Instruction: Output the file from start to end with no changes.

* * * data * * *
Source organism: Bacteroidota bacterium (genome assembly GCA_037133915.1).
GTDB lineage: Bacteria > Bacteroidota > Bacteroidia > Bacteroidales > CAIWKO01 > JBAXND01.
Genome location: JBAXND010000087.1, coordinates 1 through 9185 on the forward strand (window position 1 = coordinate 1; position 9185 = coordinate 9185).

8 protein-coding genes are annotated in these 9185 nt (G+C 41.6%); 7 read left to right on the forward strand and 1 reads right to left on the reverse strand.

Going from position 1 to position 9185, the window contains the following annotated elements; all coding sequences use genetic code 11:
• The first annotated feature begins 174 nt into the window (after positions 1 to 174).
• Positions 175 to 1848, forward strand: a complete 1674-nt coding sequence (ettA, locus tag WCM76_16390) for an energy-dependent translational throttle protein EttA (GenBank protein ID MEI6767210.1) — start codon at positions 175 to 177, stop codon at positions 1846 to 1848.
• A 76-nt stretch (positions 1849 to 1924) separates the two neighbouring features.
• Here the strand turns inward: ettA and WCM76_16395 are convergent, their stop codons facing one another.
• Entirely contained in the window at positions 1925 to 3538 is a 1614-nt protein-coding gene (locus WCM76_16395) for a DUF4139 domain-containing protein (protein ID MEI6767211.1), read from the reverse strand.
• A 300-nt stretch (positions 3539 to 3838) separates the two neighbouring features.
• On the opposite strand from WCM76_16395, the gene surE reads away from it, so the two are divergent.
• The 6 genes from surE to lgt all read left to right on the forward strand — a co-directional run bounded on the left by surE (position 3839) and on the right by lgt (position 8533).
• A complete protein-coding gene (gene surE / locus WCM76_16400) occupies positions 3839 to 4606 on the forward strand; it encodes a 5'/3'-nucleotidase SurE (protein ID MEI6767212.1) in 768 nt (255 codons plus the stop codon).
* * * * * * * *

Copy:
Source organism: Bacteroidota bacterium (genome assembly GCA_037133915.1).
GTDB lineage: Bacteria > Bacteroidota > Bacteroidia > Bacteroidales > CAIWKO01 > JBAXND01.
Genome location: JBAXND010000087.1, coordinates 1 through 9185 on the forward strand (window position 1 = coordinate 1; position 9185 = coordinate 9185).

8 protein-coding genes are annotated in these 9185 nt (G+C 41.6%); 7 read left to right on the forward strand and 1 reads right to left on the reverse strand.

Going from position 1 to position 9185, the window contains the following annotated elements; all coding sequences use genetic code 11:
• The first annotated feature begins 174 nt into the window (after positions 1 to 174).
• Positions 175 to 1848, forward strand: a complete 1674-nt coding sequence (ettA, locus tag WCM76_16390) for an energy-dependent translational throttle protein EttA (GenBank protein ID MEI6767210.1) — start codon at positions 175 to 177, stop codon at positions 1846 to 1848.
• A 76-nt stretch (positions 1849 to 1924) separates the two neighbouring features.
• Here the strand turns inward: ettA and WCM76_16395 are convergent, their stop codons facing one another.
• Entirely contained in the window at positions 1925 to 3538 is a 1614-nt protein-coding gene (locus WCM76_16395) for a DUF4139 domain-containing protein (protein ID MEI6767211.1), read from the reverse strand.
• A 300-nt stretch (positions 3539 to 3838) separates the two neighbouring features.
• On the opposite strand from WCM76_16395, the gene surE reads away from it, so the two are divergent.
• The 6 genes from surE to lgt all read left to right on the forward strand — a co-directional run bounded on the left by surE (position 3839) and on the right by lgt (position 8533).
• A complete protein-coding gene (gene surE / locus WCM76_16400) occupies positions 3839 to 4606 on the forward strand; it encodes a 5'/3'-nucleotidase SurE (protein ID MEI6767212.1) in 768 nt (255 codons plus the stop codon).